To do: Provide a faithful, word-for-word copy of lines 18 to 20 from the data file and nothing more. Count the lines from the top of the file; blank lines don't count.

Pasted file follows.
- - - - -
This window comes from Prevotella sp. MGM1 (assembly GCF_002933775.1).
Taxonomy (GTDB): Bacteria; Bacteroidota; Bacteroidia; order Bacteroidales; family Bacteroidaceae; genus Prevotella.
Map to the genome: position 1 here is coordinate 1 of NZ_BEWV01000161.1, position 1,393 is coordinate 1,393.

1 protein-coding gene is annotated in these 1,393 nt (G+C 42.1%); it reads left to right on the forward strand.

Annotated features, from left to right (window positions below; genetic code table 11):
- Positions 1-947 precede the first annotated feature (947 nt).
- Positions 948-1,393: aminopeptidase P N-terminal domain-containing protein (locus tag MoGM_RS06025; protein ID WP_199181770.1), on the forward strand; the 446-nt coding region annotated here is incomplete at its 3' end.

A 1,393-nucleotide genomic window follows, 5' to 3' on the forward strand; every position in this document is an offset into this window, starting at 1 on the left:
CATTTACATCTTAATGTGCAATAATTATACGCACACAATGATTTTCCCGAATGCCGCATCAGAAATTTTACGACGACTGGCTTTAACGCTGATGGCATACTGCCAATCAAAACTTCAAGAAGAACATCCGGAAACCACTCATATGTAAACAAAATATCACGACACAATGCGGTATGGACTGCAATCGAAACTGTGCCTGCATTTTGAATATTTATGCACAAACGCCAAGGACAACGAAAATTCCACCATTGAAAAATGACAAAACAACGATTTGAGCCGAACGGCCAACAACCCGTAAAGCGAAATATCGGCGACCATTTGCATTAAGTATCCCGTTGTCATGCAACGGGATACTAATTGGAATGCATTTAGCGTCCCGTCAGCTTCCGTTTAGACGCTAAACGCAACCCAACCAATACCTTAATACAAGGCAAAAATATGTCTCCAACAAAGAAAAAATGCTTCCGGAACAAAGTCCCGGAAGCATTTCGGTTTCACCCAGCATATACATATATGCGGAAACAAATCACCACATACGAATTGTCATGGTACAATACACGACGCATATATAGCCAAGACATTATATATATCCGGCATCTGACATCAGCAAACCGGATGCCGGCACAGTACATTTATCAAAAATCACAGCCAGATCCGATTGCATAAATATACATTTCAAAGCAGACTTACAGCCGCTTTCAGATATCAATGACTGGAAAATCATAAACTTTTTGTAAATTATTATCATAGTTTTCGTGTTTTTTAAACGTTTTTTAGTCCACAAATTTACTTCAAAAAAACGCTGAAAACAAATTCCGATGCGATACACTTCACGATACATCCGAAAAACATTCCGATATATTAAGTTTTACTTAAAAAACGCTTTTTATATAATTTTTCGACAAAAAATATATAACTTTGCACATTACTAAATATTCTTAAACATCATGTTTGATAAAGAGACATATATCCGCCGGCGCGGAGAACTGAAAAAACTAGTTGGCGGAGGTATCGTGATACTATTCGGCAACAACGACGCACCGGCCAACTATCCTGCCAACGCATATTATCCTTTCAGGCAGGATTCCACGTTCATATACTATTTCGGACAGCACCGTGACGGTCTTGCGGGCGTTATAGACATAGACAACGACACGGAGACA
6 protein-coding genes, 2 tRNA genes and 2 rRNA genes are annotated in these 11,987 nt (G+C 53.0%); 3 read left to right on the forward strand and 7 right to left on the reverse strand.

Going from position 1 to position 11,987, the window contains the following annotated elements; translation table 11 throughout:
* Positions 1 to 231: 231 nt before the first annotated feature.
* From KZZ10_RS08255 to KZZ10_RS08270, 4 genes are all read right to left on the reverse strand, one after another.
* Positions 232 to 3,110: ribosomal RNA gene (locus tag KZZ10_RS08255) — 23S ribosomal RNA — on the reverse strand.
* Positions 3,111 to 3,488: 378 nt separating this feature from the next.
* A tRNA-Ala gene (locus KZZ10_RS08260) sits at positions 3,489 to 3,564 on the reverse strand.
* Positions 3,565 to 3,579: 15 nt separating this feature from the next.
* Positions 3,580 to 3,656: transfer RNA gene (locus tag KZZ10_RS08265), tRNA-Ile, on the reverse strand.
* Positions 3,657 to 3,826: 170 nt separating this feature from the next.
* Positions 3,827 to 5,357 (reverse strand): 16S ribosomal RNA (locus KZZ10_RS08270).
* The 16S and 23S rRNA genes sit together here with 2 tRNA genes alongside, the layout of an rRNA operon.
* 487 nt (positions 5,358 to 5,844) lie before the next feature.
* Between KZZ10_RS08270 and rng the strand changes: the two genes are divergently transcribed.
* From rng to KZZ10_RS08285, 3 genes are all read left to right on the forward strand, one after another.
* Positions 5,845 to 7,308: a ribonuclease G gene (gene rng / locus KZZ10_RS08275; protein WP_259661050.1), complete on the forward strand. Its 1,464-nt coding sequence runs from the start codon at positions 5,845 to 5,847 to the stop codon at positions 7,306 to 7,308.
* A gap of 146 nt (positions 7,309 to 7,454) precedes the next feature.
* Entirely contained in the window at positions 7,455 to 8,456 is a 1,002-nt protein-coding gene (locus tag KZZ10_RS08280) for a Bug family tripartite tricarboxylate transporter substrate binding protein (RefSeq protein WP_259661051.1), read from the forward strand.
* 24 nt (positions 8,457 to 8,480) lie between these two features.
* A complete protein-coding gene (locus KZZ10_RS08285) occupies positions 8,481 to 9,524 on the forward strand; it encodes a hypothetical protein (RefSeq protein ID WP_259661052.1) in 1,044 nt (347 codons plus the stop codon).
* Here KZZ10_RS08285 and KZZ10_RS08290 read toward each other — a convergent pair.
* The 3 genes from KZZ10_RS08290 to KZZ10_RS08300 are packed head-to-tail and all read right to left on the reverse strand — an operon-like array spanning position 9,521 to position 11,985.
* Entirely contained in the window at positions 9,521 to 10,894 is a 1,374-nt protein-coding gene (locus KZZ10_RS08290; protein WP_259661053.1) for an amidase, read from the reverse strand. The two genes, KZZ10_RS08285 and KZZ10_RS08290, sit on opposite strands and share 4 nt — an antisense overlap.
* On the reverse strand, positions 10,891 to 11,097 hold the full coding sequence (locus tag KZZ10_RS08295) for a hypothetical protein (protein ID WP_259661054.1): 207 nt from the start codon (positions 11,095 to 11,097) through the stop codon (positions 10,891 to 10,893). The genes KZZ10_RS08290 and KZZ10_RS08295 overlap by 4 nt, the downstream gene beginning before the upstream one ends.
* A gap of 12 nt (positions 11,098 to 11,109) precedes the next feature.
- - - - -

* Positions 3,580 to 3,656: transfer RNA gene (locus tag KZZ10_RS08265), tRNA-Ile, on the reverse strand.
* Positions 3,657 to 3,826: 170 nt separating this feature from the next.
* Positions 3,827 to 5,357 (reverse strand): 16S ribosomal RNA (locus KZZ10_RS08270).